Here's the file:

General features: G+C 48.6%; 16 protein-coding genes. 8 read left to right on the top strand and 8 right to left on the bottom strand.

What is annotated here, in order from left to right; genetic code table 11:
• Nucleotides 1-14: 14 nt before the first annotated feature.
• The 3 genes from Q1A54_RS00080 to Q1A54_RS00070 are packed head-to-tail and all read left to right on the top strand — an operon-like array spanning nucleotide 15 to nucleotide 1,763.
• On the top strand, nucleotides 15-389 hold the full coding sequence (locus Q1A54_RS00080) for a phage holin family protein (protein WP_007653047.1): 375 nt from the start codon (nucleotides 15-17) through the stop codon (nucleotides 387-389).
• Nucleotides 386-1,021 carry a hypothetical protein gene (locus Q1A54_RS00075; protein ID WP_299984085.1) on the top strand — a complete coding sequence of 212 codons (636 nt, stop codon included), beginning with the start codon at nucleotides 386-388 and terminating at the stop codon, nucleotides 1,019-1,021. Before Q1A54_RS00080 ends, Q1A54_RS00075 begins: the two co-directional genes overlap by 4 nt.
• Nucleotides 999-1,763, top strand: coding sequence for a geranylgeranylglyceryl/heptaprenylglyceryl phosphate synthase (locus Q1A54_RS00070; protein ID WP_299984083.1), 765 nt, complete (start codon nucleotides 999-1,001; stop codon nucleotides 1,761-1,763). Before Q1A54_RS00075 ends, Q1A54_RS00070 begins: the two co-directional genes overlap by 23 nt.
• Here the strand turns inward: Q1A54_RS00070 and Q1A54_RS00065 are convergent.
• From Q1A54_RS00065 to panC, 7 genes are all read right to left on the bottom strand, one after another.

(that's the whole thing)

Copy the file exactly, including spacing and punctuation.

General features: G+C 48.6%; 16 protein-coding genes. 8 read left to right on the top strand and 8 right to left on the bottom strand.

What is annotated here, in order from left to right; genetic code table 11:
• Nucleotides 1-14: 14 nt before the first annotated feature.
• The 3 genes from Q1A54_RS00080 to Q1A54_RS00070 are packed head-to-tail and all read left to right on the top strand — an operon-like array spanning nucleotide 15 to nucleotide 1,763.
• On the top strand, nucleotides 15-389 hold the full coding sequence (locus Q1A54_RS00080) for a phage holin family protein (protein WP_007653047.1): 375 nt from the start codon (nucleotides 15-17) through the stop codon (nucleotides 387-389).
• Nucleotides 386-1,021 carry a hypothetical protein gene (locus Q1A54_RS00075; protein ID WP_299984085.1) on the top strand — a complete coding sequence of 212 codons (636 nt, stop codon included), beginning with the start codon at nucleotides 386-388 and terminating at the stop codon, nucleotides 1,019-1,021. Before Q1A54_RS00080 ends, Q1A54_RS00075 begins: the two co-directional genes overlap by 4 nt.
• Nucleotides 999-1,763, top strand: coding sequence for a geranylgeranylglyceryl/heptaprenylglyceryl phosphate synthase (locus Q1A54_RS00070; protein ID WP_299984083.1), 765 nt, complete (start codon nucleotides 999-1,001; stop codon nucleotides 1,761-1,763). Before Q1A54_RS00075 ends, Q1A54_RS00070 begins: the two co-directional genes overlap by 23 nt.
• Here the strand turns inward: Q1A54_RS00070 and Q1A54_RS00065 are convergent.
• From Q1A54_RS00065 to panC, 7 genes are all read right to left on the bottom strand, one after another.